CD4+ cells are part of the
immune system and are a type of
white blood cell. White blood cells protect the body
against infection. CD4+ cells are also called T-lymphocytes, T-cells, or
HIV invades and destroys CD4+ cells. But the body
continues to produce new CD4+ cells to fight the HIV infection. If the
infection is not treated with medicines, the body gradually loses the ability
to produce enough CD4+ cells to replace the number that are being destroyed by
HIV. As the number of CD4+ cells in the blood drops, it becomes harder
for the immune system to fight infections.
Caring for a loved one with AIDS can be an exhausting task, both physically and emotionally. It involves managing the physical and practical aspects of your loved one’s care while struggling with the emotions of seeing someone you care for suffer and fearing the eventual outcome of the disease. It also requires taking care of yourself -- managing the stress of caregiving and keeping yourself healthy -- so you can provide the care your loved one needs.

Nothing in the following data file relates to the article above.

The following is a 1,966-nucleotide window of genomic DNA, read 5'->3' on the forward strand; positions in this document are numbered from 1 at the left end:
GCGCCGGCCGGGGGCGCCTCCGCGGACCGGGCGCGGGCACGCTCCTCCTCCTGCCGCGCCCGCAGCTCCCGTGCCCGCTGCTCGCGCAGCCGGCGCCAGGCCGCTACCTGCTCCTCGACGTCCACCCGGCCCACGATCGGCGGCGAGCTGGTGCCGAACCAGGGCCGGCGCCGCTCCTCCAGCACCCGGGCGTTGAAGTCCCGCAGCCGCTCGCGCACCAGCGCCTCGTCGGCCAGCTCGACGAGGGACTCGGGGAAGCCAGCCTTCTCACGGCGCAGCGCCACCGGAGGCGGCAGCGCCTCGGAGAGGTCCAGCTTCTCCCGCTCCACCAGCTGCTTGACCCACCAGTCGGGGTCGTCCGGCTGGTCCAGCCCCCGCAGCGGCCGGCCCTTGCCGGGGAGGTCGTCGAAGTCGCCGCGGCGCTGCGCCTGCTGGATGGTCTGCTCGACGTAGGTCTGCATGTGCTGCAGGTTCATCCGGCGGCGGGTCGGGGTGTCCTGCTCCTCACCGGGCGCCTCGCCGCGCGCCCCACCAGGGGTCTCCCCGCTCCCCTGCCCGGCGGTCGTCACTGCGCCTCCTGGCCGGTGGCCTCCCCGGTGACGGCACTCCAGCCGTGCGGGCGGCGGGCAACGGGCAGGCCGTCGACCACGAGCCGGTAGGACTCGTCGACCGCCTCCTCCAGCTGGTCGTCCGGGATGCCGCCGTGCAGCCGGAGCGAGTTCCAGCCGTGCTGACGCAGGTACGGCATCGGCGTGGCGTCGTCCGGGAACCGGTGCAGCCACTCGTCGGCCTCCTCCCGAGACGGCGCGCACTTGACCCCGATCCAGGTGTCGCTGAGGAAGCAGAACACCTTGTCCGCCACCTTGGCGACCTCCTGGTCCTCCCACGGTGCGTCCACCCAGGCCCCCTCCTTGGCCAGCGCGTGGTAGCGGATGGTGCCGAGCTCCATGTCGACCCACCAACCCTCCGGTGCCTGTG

AIDS (acquired immune deficiency syndrome) is...
CD4+ counts are measured every 3 to 4 months in people who are
infected with HIV. The CD4+ count is an important measurement of how HIV is
affecting your immune system and can help you decide when to begin treatment
for HIV or when you need to try a different combination of medicines.
WebMD Medical Reference from Healthwise
April 05, 2012
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